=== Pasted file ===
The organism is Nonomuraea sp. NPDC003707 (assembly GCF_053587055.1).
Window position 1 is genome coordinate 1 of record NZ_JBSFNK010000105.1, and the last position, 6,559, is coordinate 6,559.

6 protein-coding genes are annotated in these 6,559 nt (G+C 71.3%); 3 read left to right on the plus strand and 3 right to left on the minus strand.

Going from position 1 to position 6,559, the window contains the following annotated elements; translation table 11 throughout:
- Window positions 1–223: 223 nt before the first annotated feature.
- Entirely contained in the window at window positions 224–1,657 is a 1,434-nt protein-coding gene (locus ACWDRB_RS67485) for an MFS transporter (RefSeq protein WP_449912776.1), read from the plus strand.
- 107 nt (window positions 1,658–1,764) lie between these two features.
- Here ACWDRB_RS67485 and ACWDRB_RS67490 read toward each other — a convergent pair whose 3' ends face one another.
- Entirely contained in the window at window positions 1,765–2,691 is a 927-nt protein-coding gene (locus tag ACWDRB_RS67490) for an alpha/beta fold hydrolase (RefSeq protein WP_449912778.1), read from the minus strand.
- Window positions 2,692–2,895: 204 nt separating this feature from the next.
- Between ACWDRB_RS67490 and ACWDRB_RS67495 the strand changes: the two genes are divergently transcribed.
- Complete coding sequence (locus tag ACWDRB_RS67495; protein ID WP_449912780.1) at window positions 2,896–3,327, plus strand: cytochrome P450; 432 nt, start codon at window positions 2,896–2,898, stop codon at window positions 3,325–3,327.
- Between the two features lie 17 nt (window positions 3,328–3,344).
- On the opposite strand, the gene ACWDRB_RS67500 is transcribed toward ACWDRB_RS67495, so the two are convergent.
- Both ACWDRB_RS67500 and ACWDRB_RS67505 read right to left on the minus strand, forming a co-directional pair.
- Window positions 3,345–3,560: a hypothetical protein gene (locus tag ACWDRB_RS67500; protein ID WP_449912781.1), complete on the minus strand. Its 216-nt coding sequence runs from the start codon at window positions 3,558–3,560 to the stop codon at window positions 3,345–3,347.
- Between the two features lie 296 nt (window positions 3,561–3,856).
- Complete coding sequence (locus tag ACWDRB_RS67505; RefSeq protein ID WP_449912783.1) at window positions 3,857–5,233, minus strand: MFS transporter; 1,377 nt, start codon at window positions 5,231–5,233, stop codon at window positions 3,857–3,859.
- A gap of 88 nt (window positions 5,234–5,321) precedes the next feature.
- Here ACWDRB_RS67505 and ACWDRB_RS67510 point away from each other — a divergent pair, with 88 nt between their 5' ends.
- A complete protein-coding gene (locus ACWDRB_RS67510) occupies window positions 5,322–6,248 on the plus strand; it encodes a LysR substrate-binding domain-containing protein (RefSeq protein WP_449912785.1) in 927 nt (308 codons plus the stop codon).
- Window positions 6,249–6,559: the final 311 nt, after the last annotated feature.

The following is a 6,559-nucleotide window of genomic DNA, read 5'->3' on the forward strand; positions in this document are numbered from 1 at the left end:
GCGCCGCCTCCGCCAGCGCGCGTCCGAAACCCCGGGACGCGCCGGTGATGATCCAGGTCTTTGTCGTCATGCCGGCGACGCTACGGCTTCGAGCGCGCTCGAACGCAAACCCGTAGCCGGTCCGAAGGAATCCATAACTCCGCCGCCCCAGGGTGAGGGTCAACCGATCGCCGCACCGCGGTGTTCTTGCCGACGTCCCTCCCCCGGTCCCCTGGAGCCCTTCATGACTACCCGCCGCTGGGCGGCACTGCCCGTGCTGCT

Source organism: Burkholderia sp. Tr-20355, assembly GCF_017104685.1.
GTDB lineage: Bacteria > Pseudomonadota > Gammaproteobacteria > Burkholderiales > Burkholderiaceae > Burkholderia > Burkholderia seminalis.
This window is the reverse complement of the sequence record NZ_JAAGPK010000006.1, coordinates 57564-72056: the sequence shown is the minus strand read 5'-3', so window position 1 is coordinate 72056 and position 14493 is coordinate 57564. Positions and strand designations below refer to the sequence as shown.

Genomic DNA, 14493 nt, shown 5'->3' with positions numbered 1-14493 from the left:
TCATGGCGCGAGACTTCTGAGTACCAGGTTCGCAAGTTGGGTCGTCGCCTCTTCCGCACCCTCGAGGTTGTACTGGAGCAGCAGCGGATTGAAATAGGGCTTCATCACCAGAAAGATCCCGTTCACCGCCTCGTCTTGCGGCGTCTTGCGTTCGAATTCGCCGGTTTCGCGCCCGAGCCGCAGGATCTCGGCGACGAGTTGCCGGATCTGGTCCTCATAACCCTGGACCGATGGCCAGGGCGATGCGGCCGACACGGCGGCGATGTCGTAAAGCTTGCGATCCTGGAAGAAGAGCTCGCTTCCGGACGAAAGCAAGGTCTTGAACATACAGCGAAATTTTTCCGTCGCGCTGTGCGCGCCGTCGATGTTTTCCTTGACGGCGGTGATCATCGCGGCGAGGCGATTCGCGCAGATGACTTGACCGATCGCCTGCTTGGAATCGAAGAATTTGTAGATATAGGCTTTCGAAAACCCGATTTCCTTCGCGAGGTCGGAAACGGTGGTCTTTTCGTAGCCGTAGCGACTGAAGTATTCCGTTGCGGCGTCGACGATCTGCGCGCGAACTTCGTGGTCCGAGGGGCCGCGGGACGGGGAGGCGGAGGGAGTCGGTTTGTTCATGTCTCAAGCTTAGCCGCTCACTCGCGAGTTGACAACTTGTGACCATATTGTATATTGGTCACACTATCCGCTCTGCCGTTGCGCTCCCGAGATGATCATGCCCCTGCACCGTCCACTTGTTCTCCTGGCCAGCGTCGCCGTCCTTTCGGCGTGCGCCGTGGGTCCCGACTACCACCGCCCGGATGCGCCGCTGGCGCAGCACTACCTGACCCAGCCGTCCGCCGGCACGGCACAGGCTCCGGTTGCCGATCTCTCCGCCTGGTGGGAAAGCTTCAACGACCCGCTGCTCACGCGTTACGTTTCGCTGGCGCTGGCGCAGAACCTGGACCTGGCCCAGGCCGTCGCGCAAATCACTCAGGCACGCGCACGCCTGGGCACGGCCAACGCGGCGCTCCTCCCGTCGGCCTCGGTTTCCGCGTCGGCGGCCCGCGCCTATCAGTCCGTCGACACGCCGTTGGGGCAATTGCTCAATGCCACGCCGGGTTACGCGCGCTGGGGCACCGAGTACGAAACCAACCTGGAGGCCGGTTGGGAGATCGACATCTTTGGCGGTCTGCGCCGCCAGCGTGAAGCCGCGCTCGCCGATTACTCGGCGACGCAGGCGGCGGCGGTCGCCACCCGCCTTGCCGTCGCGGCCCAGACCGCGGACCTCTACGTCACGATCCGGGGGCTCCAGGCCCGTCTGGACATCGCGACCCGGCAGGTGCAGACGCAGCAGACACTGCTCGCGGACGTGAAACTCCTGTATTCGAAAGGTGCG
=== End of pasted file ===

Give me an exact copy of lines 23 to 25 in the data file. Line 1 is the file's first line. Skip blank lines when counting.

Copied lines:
The following is a 6,559-nucleotide window of genomic DNA, read 5'->3' on the forward strand; positions in this document are numbered from 1 at the left end:
GCGCCGCCTCCGCCAGCGCGCGTCCGAAACCCCGGGACGCGCCGGTGATGATCCAGGTCTTTGTCGTCATGCCGGCGACGCTACGGCTTCGAGCGCGCTCGAACGCAAACCCGTAGCCGGTCCGAAGGAATCCATAACTCCGCCGCCCCAGGGTGAGGGTCAACCGATCGCCGCACCGCGGTGTTCTTGCCGACGTCCCTCCCCCGGTCCCCTGGAGCCCTTCATGACTACCCGCCGCTGGGCGGCACTGCCCGTGCTGCT

Source organism: Burkholderia sp. Tr-20355, assembly GCF_017104685.1.